8. I made the dough as the recipe instructed and it doesn’t roll out… Night before Thanksgiving and I’m now making a gluten full flour pie for my guests. Thanks anyway

    1. Hi Mandy–It’s hard to tell what went wrong on your end without more information. What happened when you tried to roll it out? This pie crust is a tried and true recipe–with hundreds of people making it successfully (and we’ve made it dozens and dozens of time). We’d love to help you troubleshoot if you can give us more information. – Kelli

  9. Unfortunately, this recipe was a huge flop for me, particularly the crust. I followed the instructions to the letter and the dough was sticky, wouldn’t roll out, and was a failure when said and done. I ended up stretching it with my hands and throwing it over the top of my apples with a small amount covering the bottom of my pie plate to form a makeshift base. I appreciate the recipe, but I’ll be searching elsewhere for my next gluten -free attempt.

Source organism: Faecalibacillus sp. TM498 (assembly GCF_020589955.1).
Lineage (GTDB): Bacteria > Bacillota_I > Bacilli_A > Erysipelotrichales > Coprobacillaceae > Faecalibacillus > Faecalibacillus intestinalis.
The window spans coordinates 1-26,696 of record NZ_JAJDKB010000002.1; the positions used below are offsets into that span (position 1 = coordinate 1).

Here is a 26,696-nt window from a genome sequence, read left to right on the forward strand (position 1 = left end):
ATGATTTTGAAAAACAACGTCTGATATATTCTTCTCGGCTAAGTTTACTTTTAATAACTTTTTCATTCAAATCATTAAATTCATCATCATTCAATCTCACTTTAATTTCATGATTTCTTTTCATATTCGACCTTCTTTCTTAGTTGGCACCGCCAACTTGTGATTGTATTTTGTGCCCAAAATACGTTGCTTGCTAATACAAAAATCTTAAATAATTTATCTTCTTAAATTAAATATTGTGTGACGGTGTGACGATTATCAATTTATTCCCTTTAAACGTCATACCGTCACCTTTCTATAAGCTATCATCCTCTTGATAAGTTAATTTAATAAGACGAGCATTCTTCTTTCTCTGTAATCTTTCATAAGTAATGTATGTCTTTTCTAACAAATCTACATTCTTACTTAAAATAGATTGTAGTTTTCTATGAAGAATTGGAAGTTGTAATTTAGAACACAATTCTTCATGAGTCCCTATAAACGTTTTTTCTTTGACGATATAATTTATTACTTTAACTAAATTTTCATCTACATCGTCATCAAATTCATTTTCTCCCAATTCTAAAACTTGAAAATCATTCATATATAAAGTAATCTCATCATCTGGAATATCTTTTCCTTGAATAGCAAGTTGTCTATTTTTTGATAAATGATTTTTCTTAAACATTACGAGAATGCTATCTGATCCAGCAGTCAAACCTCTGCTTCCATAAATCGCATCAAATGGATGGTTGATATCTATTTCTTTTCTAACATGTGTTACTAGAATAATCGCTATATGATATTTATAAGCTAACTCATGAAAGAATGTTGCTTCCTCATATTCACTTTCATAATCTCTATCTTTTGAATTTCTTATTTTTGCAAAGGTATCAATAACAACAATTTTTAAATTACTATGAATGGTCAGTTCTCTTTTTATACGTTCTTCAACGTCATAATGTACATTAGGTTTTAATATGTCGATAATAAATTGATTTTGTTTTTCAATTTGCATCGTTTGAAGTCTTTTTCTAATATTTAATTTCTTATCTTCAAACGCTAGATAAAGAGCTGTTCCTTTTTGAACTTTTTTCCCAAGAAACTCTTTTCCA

1.0 rating

    1. Lilo, it can be so disappointing if a recipe doesn’t go to plan. Sorry that happened for you. We’d love to help you troubleshoot what happened for you as this gluten-free pie crust is a tried and true recipe that hundreds have made successfully. Did you follow the recipe exactly and did you read through the tips for rolling out the dough? We have a whole post dedicated to it: – Kelli

  10. Definitely the best gluten free apple pie recipe. Mine turned out perfect! Nobody could tell its gluten free. Thank you! ???

    5.0 rating